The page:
Perceptional Reasoning Score on WISC-IV here.
Q2: My adopted son was struggling in
Kindergarten to point that they wanted to hold him back. When he was
placed with me there was testing to indicate (Standford Binet I
think) that he was highly gifted. This was done at age 4.5, just
prior to being adopted. After he was placed with me, who has no
experience with 'gifted', he really didn't strike me as anything
other than average with occasional bursts of amazing things....
A: the first thing that comes in mind
is the possibility of a learning problem. It is very clear that your
son is in the highly gifted range based on the results alone. The
behavioural concerns may point out to another issue altogether. In
this case, I would suspect that he may be gifted with a learning
problem and I tend to feel that he may be dyslexic. It is very
possible for a child with dyslexia be highly gifted as well - a term
we call twice exceptional.... Continue to read Dr. Sandhu's answer on
Working Memory and Possibly Twice Exceptional here.
Q3: Our 4 year old son, while not
formally tested, is highly gifted. He has had a love of numbers and
letters at a very early age and was reading by the time he was
18mths. He has a photographic memory and is now reading and doing
maths probably at 10 year old level. He continually amazes us but my
question is how can we make him tougher, not so
sensitive/affectionate with his peers. His peers like to play tackle
while he prefers to hug and kiss everyone....
A: Your description indicates a gifted
child with distinct traits in terms of emotional sensitivity quite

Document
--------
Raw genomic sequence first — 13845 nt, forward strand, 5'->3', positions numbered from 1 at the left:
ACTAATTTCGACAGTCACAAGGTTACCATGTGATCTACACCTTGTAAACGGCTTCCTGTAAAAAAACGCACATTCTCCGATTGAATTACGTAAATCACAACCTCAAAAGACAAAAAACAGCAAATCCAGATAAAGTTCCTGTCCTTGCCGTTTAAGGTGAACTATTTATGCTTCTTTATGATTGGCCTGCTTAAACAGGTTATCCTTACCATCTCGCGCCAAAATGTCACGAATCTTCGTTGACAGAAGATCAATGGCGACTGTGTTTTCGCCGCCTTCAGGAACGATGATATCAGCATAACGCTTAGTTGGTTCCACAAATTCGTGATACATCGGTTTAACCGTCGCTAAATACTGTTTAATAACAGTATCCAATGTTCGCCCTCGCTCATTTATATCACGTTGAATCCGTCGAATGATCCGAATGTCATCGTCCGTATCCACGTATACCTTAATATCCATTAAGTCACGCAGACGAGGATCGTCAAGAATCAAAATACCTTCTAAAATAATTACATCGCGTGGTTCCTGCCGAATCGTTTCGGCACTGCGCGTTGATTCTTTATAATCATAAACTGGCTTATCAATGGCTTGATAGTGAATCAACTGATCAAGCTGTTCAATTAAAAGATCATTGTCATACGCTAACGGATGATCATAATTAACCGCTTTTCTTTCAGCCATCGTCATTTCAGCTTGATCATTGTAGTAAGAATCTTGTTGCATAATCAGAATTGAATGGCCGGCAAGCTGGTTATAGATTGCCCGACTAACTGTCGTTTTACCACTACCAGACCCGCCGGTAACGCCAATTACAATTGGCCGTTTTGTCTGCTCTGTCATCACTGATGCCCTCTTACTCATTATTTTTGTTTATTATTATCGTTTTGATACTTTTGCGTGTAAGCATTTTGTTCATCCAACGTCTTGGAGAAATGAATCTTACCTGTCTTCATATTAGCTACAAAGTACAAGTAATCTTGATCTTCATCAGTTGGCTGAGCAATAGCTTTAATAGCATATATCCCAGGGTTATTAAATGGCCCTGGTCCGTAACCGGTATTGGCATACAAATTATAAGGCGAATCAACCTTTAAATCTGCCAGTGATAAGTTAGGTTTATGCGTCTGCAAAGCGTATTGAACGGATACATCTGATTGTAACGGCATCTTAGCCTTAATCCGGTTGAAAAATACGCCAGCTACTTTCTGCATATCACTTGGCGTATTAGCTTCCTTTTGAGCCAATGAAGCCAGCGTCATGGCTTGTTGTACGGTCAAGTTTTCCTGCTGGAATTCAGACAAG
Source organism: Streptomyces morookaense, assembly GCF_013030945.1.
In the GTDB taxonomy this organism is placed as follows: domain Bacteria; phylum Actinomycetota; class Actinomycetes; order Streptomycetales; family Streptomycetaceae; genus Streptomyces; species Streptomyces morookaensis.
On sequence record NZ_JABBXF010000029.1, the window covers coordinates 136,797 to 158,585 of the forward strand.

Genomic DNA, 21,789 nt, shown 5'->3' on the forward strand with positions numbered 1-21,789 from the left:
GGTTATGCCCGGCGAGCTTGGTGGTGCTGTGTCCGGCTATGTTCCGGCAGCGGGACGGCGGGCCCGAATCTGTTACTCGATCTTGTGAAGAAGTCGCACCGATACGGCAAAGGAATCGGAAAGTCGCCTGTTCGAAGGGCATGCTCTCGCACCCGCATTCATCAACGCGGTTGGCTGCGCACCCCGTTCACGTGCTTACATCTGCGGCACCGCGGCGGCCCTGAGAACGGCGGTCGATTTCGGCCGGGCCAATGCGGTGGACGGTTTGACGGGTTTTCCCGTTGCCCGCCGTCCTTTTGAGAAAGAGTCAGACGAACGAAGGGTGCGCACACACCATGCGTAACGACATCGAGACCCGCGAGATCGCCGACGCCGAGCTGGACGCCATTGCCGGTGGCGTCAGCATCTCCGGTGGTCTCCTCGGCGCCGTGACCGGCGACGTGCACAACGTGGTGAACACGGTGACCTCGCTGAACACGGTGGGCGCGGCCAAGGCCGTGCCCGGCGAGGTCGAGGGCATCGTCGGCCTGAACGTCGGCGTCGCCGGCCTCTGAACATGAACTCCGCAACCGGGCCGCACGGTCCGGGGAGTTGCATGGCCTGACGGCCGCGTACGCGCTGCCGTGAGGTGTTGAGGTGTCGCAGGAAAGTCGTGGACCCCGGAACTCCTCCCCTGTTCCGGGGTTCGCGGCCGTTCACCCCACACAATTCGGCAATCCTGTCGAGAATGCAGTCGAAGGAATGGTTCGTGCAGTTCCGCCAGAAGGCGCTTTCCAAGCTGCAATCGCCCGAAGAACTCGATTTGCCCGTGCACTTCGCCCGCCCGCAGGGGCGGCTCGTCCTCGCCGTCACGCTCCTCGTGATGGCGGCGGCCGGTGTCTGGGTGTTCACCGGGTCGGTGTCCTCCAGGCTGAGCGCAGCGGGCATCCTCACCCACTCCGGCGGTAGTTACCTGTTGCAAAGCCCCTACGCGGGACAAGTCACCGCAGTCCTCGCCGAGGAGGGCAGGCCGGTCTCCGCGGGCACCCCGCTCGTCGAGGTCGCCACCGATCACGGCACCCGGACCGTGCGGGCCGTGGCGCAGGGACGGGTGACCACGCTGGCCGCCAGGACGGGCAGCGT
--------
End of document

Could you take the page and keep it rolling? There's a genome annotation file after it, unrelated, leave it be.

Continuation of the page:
common amongst the gifted. First and foremost, parents need to
understand gifted children with heightened emotional sensitivity.
Being aware is very important and it is quite clear that you
understand that his gifts may make him a little different from his
peers, which is something parents need to accept and help children
accept their difference as well.... Continue to read Dr. Sandhu's answer on
Emotional Giftedness of a 4 Year Old here.
Teach Your Child How to Think
By Edward de Bono, Ph.D
Some parents may be confused by this busy primer, while
others will agree with the author's premise that creative
thinking skills can be directly taught. De Bono, a business
and educational consultant, asserts that this manual is
equally applicable to teaching children or senior
executives. Crammed with exercises, games and diagrams, the
book stresses that thinking involves "operacy"--the skills
of doing or making things happen--as well as devising mental
patterns more effective than the mind's routine habits.
Dr. De Bono takes a no-nonsense approach, pointing out that
much thinking is inefficient and that many highly
intelligent people are not good thinkers. He urges the use